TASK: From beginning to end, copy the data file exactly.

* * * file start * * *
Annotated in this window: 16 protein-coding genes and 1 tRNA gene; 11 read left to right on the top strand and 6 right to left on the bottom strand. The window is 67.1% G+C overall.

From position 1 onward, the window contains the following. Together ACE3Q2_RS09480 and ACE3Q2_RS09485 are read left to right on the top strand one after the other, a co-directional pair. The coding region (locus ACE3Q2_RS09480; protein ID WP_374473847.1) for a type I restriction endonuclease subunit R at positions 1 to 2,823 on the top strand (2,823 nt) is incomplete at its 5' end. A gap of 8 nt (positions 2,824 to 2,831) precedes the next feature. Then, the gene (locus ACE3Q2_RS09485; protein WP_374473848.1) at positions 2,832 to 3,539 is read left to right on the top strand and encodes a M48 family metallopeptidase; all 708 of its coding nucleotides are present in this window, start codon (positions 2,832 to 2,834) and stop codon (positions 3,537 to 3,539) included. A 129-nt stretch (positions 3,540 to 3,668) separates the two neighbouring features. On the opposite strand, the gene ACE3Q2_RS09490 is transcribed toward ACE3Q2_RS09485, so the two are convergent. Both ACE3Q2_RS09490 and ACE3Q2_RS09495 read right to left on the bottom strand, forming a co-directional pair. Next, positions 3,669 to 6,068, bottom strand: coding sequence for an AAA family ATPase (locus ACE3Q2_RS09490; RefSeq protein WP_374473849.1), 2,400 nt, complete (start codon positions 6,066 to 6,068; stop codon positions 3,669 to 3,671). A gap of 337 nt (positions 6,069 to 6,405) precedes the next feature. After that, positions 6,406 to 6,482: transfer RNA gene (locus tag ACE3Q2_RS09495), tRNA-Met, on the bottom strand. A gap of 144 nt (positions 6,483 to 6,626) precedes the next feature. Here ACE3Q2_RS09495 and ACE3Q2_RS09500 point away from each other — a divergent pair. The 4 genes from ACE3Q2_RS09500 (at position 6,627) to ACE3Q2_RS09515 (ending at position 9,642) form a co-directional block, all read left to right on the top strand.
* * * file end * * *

Annotated in this window: 16 protein-coding genes and 1 tRNA gene; 11 read left to right on the top strand and 6 right to left on the bottom strand. The window is 67.1% G+C overall.

From position 1 onward, the window contains the following. Together ACE3Q2_RS09480 and ACE3Q2_RS09485 are read left to right on the top strand one after the other, a co-directional pair. The coding region (locus ACE3Q2_RS09480; protein ID WP_374473847.1) for a type I restriction endonuclease subunit R at positions 1 to 2,823 on the top strand (2,823 nt) is incomplete at its 5' end. A gap of 8 nt (positions 2,824 to 2,831) precedes the next feature. Then, the gene (locus ACE3Q2_RS09485; protein WP_374473848.1) at positions 2,832 to 3,539 is read left to right on the top strand and encodes a M48 family metallopeptidase; all 708 of its coding nucleotides are present in this window, start codon (positions 2,832 to 2,834) and stop codon (positions 3,537 to 3,539) included. A 129-nt stretch (positions 3,540 to 3,668) separates the two neighbouring features. On the opposite strand, the gene ACE3Q2_RS09490 is transcribed toward ACE3Q2_RS09485, so the two are convergent. Both ACE3Q2_RS09490 and ACE3Q2_RS09495 read right to left on the bottom strand, forming a co-directional pair. Next, positions 3,669 to 6,068, bottom strand: coding sequence for an AAA family ATPase (locus ACE3Q2_RS09490; RefSeq protein WP_374473849.1), 2,400 nt, complete (start codon positions 6,066 to 6,068; stop codon positions 3,669 to 3,671). A gap of 337 nt (positions 6,069 to 6,405) precedes the next feature. After that, positions 6,406 to 6,482: transfer RNA gene (locus tag ACE3Q2_RS09495), tRNA-Met, on the bottom strand. A gap of 144 nt (positions 6,483 to 6,626) precedes the next feature. Here ACE3Q2_RS09495 and ACE3Q2_RS09500 point away from each other — a divergent pair. The 4 genes from ACE3Q2_RS09500 (at position 6,627) to ACE3Q2_RS09515 (ending at position 9,642) form a co-directional block, all read left to right on the top strand.